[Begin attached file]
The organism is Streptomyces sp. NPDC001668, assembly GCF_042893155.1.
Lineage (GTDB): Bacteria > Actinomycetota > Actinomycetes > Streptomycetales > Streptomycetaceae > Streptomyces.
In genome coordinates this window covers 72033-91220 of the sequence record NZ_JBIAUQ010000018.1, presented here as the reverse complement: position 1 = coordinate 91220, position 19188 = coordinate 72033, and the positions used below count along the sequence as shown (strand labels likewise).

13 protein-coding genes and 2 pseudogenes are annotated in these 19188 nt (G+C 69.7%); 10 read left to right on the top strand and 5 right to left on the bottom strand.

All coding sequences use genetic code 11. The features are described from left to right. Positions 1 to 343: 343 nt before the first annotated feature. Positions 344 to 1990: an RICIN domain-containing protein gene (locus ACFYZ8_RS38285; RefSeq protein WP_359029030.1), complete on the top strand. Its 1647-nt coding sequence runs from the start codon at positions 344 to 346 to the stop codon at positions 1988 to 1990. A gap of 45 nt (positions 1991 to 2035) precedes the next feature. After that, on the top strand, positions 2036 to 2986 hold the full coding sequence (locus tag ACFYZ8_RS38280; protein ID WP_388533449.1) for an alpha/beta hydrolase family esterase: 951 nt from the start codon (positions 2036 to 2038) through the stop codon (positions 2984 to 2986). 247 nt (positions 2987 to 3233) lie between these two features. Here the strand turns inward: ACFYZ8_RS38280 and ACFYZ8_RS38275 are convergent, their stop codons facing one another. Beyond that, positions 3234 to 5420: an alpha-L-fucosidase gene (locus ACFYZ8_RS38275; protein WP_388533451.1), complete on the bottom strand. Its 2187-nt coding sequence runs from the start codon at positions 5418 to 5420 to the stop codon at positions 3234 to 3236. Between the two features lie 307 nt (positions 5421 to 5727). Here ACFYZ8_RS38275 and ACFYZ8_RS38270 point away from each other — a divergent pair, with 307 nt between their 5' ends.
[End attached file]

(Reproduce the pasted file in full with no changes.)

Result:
The organism is Streptomyces sp. NPDC001668, assembly GCF_042893155.1.
Lineage (GTDB): Bacteria > Actinomycetota > Actinomycetes > Streptomycetales > Streptomycetaceae > Streptomyces.
In genome coordinates this window covers 72033-91220 of the sequence record NZ_JBIAUQ010000018.1, presented here as the reverse complement: position 1 = coordinate 91220, position 19188 = coordinate 72033, and the positions used below count along the sequence as shown (strand labels likewise).

13 protein-coding genes and 2 pseudogenes are annotated in these 19188 nt (G+C 69.7%); 10 read left to right on the top strand and 5 right to left on the bottom strand.

All coding sequences use genetic code 11. The features are described from left to right. Positions 1 to 343: 343 nt before the first annotated feature. Positions 344 to 1990: an RICIN domain-containing protein gene (locus ACFYZ8_RS38285; RefSeq protein WP_359029030.1), complete on the top strand. Its 1647-nt coding sequence runs from the start codon at positions 344 to 346 to the stop codon at positions 1988 to 1990. A gap of 45 nt (positions 1991 to 2035) precedes the next feature. After that, on the top strand, positions 2036 to 2986 hold the full coding sequence (locus tag ACFYZ8_RS38280; protein ID WP_388533449.1) for an alpha/beta hydrolase family esterase: 951 nt from the start codon (positions 2036 to 2038) through the stop codon (positions 2984 to 2986). 247 nt (positions 2987 to 3233) lie between these two features. Here the strand turns inward: ACFYZ8_RS38280 and ACFYZ8_RS38275 are convergent, their stop codons facing one another. Beyond that, positions 3234 to 5420: an alpha-L-fucosidase gene (locus ACFYZ8_RS38275; protein WP_388533451.1), complete on the bottom strand. Its 2187-nt coding sequence runs from the start codon at positions 5418 to 5420 to the stop codon at positions 3234 to 3236. Between the two features lie 307 nt (positions 5421 to 5727). Here ACFYZ8_RS38275 and ACFYZ8_RS38270 point away from each other — a divergent pair, with 307 nt between their 5' ends.